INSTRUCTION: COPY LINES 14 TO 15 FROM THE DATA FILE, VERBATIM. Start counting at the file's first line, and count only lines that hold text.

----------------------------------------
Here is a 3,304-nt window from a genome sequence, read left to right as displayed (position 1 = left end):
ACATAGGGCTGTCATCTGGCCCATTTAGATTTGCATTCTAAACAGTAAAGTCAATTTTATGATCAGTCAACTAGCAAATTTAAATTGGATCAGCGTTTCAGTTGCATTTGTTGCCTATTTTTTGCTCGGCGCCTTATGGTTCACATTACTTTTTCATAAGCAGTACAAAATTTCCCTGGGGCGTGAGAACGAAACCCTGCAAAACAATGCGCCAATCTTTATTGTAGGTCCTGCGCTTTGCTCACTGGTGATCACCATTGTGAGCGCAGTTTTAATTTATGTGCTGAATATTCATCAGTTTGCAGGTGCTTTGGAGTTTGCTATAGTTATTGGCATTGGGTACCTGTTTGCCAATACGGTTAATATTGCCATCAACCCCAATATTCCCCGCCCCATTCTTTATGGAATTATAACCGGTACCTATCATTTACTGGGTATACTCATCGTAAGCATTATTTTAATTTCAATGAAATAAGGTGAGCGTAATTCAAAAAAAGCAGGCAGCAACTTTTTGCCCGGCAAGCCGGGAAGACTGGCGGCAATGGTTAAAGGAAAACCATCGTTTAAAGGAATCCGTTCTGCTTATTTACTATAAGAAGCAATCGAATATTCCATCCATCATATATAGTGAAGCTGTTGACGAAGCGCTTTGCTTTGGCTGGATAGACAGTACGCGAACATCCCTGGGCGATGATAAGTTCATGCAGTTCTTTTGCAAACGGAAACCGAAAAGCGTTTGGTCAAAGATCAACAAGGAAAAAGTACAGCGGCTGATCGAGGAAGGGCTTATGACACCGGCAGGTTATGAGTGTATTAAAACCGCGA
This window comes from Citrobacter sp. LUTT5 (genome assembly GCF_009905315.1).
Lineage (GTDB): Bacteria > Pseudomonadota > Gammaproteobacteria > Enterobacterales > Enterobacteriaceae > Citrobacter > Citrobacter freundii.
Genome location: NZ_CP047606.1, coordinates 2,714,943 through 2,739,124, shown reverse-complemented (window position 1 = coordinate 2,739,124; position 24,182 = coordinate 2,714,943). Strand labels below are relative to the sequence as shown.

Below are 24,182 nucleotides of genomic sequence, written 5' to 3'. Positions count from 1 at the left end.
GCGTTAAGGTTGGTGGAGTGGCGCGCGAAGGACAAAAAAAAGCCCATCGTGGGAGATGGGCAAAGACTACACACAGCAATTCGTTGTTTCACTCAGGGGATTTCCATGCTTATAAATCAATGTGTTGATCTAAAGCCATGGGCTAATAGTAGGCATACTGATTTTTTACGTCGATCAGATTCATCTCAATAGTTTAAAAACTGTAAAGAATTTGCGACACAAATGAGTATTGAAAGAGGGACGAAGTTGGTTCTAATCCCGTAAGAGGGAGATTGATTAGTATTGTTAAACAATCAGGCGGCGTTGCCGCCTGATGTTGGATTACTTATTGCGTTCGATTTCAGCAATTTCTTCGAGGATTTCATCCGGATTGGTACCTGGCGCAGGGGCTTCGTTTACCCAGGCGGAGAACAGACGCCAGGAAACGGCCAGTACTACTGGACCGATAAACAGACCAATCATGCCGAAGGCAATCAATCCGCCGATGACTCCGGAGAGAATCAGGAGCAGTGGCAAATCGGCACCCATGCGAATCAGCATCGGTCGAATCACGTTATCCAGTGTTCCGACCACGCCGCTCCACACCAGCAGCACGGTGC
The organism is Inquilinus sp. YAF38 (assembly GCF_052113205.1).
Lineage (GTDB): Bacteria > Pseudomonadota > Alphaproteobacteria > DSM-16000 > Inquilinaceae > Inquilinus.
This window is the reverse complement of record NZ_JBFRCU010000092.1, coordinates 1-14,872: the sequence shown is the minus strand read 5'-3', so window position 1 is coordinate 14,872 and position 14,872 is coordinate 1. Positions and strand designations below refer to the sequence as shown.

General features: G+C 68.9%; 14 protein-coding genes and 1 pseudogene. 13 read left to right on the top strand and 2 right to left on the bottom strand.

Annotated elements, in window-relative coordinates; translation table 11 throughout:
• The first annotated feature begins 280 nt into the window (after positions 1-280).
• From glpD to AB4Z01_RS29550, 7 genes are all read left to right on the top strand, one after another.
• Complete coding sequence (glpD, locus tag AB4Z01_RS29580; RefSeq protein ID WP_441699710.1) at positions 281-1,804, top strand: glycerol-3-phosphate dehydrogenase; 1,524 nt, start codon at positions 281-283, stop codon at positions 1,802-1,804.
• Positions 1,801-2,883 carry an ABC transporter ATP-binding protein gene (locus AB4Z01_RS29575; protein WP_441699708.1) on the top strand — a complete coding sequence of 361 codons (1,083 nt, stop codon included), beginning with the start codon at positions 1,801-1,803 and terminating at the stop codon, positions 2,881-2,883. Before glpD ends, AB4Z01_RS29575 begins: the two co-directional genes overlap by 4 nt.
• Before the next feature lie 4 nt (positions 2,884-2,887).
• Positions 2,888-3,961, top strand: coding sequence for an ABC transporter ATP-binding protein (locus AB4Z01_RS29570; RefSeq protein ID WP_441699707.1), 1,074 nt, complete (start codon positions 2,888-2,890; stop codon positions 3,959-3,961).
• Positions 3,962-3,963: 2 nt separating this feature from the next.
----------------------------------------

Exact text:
• From glpD to AB4Z01_RS29550, 7 genes are all read left to right on the top strand, one after another.
• Complete coding sequence (glpD, locus tag AB4Z01_RS29580; RefSeq protein ID WP_441699710.1) at positions 281-1,804, top strand: glycerol-3-phosphate dehydrogenase; 1,524 nt, start codon at positions 281-283, stop codon at positions 1,802-1,804.